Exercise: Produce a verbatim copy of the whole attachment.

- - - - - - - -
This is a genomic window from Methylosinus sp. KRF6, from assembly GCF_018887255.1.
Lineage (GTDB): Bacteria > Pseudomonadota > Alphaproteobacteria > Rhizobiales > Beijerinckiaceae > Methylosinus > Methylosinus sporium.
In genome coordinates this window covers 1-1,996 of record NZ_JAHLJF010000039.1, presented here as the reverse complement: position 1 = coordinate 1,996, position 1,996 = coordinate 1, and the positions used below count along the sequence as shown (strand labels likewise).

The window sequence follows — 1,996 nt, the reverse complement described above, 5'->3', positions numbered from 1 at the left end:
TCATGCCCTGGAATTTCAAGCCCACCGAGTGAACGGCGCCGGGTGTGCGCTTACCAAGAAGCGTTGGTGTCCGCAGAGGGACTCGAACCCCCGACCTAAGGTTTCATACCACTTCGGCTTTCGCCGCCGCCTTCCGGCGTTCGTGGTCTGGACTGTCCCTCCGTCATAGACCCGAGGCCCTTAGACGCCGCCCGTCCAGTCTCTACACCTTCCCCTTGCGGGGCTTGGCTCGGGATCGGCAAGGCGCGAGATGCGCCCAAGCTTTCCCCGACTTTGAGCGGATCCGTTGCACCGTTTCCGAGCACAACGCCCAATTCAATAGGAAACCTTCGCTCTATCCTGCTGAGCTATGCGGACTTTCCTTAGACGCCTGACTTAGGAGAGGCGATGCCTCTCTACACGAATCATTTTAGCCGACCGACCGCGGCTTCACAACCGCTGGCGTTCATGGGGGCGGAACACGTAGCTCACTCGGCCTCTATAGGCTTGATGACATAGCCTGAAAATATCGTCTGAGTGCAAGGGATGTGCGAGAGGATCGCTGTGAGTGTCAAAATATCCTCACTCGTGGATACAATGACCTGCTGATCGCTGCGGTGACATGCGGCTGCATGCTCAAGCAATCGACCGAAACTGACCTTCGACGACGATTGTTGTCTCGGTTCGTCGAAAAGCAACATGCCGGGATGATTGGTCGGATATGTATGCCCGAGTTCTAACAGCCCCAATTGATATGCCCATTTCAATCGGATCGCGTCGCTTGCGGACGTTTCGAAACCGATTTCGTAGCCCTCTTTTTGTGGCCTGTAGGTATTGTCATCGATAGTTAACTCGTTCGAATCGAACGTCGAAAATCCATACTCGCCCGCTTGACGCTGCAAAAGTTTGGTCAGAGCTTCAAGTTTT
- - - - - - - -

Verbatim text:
This is a genomic window from Methylosinus sp. KRF6, from assembly GCF_018887255.1.
Lineage (GTDB): Bacteria > Pseudomonadota > Alphaproteobacteria > Rhizobiales > Beijerinckiaceae > Methylosinus > Methylosinus sporium.
In genome coordinates this window covers 1-1,996 of record NZ_JAHLJF010000039.1, presented here as the reverse complement: position 1 = coordinate 1,996, position 1,996 = coordinate 1, and the positions used below count along the sequence as shown (strand labels likewise).

The window sequence follows — 1,996 nt, the reverse complement described above, 5'->3', positions numbered from 1 at the left end:
TCATGCCCTGGAATTTCAAGCCCACCGAGTGAACGGCGCCGGGTGTGCGCTTACCAAGAAGCGTTGGTGTCCGCAGAGGGACTCGAACCCCCGACCTAAGGTTTCATACCACTTCGGCTTTCGCCGCCGCCTTCCGGCGTTCGTGGTCTGGACTGTCCCTCCGTCATAGACCCGAGGCCCTTAGACGCCGCCCGTCCAGTCTCTACACCTTCCCCTTGCGGGGCTTGGCTCGGGATCGGCAAGGCGCGAGATGCGCCCAAGCTTTCCCCGACTTTGAGCGGATCCGTTGCACCGTTTCCGAGCACAACGCCCAATTCAATAGGAAACCTTCGCTCTATCCTGCTGAGCTATGCGGACTTTCCTTAGACGCCTGACTTAGGAGAGGCGATGCCTCTCTACACGAATCATTTTAGCCGACCGACCGCGGCTTCACAACCGCTGGCGTTCATGGGGGCGGAACACGTAGCTCACTCGGCCTCTATAGGCTTGATGACATAGCCTGAAAATATCGTCTGAGTGCAAGGGATGTGCGAGAGGATCGCTGTGAGTGTCAAAATATCCTCACTCGTGGATACAATGACCTGCTGATCGCTGCGGTGACATGCGGCTGCATGCTCAAGCAATCGACCGAAACTGACCTTCGACGACGATTGTTGTCTCGGTTCGTCGAAAAGCAACATGCCGGGATGATTGGTCGGATATGTATGCCCGAGTTCTAACAGCCCCAATTGATATGCCCATTTCAATCGGATCGCGTCGCTTGCGGACGTTTCGAAACCGATTTCGTAGCCCTCTTTTTGTGGCCTGTAGGTATTGTCATCGATAGTTAACTCGTTCGAATCGAACGTCGAAAATCCATACTCGCCCGCTTGACGCTGCAAAAGTTTGGTCAGAGCTTCAAGTTTT